Historic windows are both lenses and frames. These vital architectural features can define the character of whole neighborhoods and help us see our community in a whole new light. Newly restored window at the Kensington Mansion Often, damage to historic windows is superficial—someone painted them shut, the sash sags, they’re...
Windows are both lenses and frames. These vital architectural features can define the character of whole neighborhoods and help us see our community in a whole new light. Help us insure that they remain protected.
A perennial topic in the conversation about historic preservation in our city revolves around windows.
Is it better to restore or replace? Here at Historic Columbia, we strongly agree with the vast majority of preservation professionals and energy experts that historic windows should be saved. Over the next few months, we’ll be sharing examples of the most impressive historic windows in Columbia, stories of successful window repair in our historic neighborhoods and some helpful tricks for the DIYers out there. We hope you'll join us on this exploration of historic windows! Follow #FramingHistory on social media stay updated.
Woodrow Wilson Family Home
We were able to join Lois Carlisle at the Woodrow Wilson Family home to ask her a few questions about the house's historic windows!
In terms of the economic argument, almost any cost benefit analysis for window replacement proves that recouping the costs is very unlikely, if not impossible. Most modern windows—whether wood, vinyl, aluminum or clad—are made with materials that will not last as long as historic wood windows, and most vinyl windows are warrantied for no more than 20 years because their life expectancy does not exceed that. Historic windows—like the ones in the buildings managed by Historic Columbia and the ones in other historic districts—can last hundreds of years.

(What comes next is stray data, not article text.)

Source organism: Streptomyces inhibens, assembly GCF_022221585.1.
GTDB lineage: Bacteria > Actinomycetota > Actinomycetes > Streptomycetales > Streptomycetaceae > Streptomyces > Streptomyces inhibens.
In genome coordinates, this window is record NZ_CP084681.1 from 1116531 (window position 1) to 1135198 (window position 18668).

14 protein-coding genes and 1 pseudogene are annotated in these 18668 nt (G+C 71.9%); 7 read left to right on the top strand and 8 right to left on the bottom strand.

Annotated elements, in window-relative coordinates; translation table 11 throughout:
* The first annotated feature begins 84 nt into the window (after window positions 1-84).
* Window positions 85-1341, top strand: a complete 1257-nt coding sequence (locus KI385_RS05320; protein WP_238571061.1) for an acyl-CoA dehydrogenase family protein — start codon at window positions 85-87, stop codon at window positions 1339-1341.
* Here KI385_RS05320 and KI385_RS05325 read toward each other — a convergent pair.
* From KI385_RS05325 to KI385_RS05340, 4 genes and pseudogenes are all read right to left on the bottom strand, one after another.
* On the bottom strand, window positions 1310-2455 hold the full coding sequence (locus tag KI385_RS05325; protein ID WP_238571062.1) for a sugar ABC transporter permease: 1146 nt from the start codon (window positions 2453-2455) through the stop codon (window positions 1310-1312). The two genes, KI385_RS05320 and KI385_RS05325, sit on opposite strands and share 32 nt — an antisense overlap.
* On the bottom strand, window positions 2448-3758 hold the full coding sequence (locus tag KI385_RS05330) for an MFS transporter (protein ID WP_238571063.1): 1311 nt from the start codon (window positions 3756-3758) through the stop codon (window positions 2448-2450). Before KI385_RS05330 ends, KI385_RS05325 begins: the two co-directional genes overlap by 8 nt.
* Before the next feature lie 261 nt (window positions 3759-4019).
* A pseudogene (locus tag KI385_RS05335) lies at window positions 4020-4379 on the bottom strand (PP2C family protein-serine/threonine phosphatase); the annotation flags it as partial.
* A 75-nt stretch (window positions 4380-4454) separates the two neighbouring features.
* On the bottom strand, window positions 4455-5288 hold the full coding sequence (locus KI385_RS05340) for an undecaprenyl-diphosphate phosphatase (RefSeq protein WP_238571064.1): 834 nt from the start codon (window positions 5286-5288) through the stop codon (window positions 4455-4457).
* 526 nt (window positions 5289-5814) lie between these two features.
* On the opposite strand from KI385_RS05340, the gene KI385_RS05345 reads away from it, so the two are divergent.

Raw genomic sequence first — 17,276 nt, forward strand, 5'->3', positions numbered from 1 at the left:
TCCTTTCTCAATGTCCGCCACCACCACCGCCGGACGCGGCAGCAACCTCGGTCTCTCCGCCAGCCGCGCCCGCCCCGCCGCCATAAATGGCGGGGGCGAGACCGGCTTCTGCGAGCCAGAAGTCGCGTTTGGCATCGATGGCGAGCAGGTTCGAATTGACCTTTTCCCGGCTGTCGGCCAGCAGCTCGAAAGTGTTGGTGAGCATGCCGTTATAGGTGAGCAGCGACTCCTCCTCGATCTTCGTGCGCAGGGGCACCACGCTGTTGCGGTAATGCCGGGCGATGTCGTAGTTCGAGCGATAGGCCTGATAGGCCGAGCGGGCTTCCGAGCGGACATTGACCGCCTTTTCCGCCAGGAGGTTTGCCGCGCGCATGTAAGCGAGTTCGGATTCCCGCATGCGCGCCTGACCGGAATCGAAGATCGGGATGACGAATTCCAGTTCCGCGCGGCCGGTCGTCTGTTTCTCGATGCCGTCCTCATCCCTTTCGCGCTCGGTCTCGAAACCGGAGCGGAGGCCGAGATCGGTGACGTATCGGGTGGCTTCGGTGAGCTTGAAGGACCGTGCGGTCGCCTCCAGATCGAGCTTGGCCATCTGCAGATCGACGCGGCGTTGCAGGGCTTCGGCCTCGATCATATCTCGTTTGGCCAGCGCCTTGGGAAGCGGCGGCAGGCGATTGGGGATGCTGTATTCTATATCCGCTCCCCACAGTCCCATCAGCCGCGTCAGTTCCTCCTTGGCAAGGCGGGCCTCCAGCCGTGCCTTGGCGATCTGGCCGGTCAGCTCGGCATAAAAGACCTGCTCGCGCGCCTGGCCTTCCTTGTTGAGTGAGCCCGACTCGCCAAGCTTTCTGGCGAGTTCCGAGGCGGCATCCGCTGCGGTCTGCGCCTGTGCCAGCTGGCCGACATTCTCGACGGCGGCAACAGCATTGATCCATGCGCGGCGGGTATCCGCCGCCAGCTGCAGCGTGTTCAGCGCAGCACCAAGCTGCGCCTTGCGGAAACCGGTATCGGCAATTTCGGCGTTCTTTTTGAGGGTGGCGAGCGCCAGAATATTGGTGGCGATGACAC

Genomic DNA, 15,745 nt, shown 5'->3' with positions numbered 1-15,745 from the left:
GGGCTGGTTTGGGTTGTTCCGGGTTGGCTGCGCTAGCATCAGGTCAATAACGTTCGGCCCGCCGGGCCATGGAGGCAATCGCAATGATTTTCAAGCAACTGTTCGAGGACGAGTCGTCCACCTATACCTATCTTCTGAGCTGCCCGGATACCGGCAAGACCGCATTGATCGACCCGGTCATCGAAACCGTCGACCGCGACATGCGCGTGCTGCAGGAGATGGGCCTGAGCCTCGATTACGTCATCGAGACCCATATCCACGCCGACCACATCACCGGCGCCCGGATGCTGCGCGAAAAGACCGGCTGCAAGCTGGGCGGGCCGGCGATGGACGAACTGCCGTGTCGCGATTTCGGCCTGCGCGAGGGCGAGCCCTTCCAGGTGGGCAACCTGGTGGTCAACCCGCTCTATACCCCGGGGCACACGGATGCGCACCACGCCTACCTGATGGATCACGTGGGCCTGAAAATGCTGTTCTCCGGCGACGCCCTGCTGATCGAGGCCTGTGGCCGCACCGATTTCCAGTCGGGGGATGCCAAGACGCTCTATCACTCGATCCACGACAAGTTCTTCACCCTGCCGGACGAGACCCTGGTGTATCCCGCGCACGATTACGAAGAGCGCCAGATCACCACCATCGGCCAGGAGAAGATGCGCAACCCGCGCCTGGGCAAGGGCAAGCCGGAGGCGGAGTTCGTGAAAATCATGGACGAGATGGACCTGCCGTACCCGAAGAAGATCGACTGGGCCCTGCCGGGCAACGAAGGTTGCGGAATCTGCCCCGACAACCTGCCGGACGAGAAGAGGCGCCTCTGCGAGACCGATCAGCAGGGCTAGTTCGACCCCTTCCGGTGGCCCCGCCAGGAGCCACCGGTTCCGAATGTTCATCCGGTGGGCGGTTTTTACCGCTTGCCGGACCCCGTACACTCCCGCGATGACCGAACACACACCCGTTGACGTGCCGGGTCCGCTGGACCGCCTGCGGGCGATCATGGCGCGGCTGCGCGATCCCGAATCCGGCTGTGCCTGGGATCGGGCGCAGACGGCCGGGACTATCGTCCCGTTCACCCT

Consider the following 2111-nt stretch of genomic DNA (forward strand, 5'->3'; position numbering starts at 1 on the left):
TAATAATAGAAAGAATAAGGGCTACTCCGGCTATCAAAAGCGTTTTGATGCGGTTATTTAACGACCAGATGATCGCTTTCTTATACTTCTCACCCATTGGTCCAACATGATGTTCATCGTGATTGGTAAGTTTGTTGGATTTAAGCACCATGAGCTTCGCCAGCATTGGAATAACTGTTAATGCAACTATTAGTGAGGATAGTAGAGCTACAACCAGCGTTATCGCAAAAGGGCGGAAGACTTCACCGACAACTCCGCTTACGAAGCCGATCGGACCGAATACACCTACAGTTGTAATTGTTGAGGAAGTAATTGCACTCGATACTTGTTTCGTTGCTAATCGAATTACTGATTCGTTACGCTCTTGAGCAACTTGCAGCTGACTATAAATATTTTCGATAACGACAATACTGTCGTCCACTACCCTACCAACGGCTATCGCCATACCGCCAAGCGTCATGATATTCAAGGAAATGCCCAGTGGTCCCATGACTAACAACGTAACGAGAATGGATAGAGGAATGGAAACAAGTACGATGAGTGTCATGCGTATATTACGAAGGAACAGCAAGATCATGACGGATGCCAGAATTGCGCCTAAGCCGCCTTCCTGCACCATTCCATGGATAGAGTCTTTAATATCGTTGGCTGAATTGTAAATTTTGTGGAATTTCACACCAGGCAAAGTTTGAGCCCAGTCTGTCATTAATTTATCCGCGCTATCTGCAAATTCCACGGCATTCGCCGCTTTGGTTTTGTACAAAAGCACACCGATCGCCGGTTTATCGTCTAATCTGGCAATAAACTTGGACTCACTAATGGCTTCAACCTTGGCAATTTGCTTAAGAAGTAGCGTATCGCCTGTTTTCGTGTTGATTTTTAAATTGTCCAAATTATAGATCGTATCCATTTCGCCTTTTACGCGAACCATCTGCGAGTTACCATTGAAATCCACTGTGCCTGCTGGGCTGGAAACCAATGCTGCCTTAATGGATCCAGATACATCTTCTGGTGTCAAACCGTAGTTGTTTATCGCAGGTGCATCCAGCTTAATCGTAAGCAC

Preserving original windows is considerably greener than installing “energy-efficient” vinyl windows. As development of our city continues, owners of historic houses are often encouraged to replace original windows with new energy-efficient models. Companies selling new windows regularly make claims that old windows are inefficient, cause houses to waste energy and contribute to excessive heating and cooling bills. Replacing historic windows is touted as the “green” choice, but this is a misrepresentation. Historic windows, with proper sealing and maintenance, offer comparable efficiency, with a much smaller environmental impact overall.
There is no question that people are drawn to historic buildings and districts—to restore those buildings and neighborhoods and then to spend money in the businesses that occupy those restored spaces. Main Street and the Vista are cases in point. People are drawn to the sense of place and to the defining conservation features that they possess. Again there is no shortage of non-historic and even old buildings out there to own and redefine however one might want to, but the ones that we've seen fit to preserve are protected for a reason.
Want to know more about the benefits of keeping your old windows around? There are plenty of resources and good reads to help you get started! Here are a few:
- City of Columbia Dec. 2017 Preservation Newsletter
- City of Columbia Historic Incentives webpage
- National Parks Service guide to repairing historic windows
- "Home of the Future?" by James Hadley (from Architecture Boston)
- "Historic Windows & Energy Efficiency" by Sarah Donahue Wolff (from Preservation North Carolina)
- Tim McKeough on window restoration (from The New York Times)
- Saving Old Windows by John Stahl (from This Old House)
- Window Preservation Alliance
Some of our favorite historic windows: